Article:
Today as I contemplated how I would plan out a sketch for a classroom I came across an old copy of BluePrint Magazine (Philippine Edition) — 35 Unbuilt Designs. It reminded me of the popular one liner in business blogs of ‘ideas are nothing without execution,’ how remarkable then it is to see an entire architecture publication dedicated to concepts that were visualised and are technically feasible but yet were never made. I began to reflect on what things we don’t make because we might be afraid that they will be turned down, maybe because they are not ‘allowed’, there is no funding for it or people simply are not ready yet for what one wants to make or that it might be too ‘pie in the sky’ (a term often used critically).
I have had a few conversations with architects in recent years that explain to me that ‘you can only ever be as creative as your client will allow.’ I have also spoken with a veteran architect that walked a way from a project at a University because they wanted to restrict his way of thinking so much, it compromised the creative values he holds at heart. I have also worked with a graphic designer that explained to me that ‘although doing visual identities pays very well, everyone wants to look like Starbucks.’ What then is the role of creativity in a world of plenty of objection? Where do we place the ideas and concepts that never got financial buy in, especially if those ideas are culturally significant in that they bring a fresh lease of life to what is old and stagnant and even more importantly could break new ground in a discipline or improve lives.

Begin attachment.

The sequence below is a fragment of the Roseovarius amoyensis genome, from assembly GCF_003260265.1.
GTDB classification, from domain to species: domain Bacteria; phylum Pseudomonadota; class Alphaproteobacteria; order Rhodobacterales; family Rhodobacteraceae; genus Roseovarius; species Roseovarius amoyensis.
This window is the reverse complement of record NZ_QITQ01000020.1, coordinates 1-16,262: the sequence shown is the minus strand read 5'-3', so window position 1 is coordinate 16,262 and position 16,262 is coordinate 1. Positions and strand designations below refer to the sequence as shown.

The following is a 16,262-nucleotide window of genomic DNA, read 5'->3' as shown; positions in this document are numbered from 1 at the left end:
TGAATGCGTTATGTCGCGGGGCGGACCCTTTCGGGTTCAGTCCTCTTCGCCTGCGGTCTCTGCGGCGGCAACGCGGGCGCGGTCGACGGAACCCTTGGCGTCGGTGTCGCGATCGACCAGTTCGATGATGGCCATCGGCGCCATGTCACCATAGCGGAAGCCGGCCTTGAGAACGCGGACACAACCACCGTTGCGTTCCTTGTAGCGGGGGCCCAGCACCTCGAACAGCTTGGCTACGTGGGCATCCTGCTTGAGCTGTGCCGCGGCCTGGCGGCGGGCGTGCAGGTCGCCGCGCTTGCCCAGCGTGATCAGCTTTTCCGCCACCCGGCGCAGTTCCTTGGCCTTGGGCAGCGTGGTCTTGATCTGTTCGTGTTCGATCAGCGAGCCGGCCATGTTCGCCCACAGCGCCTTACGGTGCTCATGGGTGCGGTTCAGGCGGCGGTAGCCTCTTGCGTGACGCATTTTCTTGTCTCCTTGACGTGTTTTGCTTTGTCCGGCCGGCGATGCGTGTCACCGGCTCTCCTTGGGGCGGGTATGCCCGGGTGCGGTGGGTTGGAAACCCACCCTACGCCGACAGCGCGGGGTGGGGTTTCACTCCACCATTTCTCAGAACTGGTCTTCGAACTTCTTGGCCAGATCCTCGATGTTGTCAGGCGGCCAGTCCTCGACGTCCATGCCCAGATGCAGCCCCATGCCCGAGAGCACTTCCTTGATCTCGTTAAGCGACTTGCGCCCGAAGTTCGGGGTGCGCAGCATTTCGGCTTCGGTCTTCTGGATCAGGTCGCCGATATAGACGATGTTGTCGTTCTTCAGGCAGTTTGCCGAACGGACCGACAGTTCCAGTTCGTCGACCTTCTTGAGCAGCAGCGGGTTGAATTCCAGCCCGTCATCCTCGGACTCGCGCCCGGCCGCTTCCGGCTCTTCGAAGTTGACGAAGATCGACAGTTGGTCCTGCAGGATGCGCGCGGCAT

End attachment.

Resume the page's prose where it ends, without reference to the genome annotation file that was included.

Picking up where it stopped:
Part of me feels that if one restricts oneself to what one thinks is most acceptable, we will always get more of the same, we will do more of the same. This sounds safe to me. And rather appealing in some aspects! Creativity by its nature is already risky, why take even more risk? And yet, I also get a strange discomfort from it. Discomfort in that it is easier to think about ‘ease’ of execution before we think about impact and meaning.
BluePrint Philippines, Editor- in- Chief, Janine Torres, says in her note in Unbuilt Designs “…one might view this as a collection of losers and aborted dreams. But some of the unbuilt designs on these pages are glorious losers that I’d take any day over mediocre winners that now mar out built environment.” With this in mind, it appears there is the place for things that were seen in the minds eye but never made. Firstly, to motivate us to think differently as individuals and as a society. The more we do this, perhaps we will find that what was once ‘unacceptable’ becomes more palatable. And secondly, to help inspire courage in one another to put forward concepts that might not immediately be embraced but are nonetheless important concepts. I hope that I will also find more of that courage in me and foster that courage in others.
Words by Natasha J. Hussein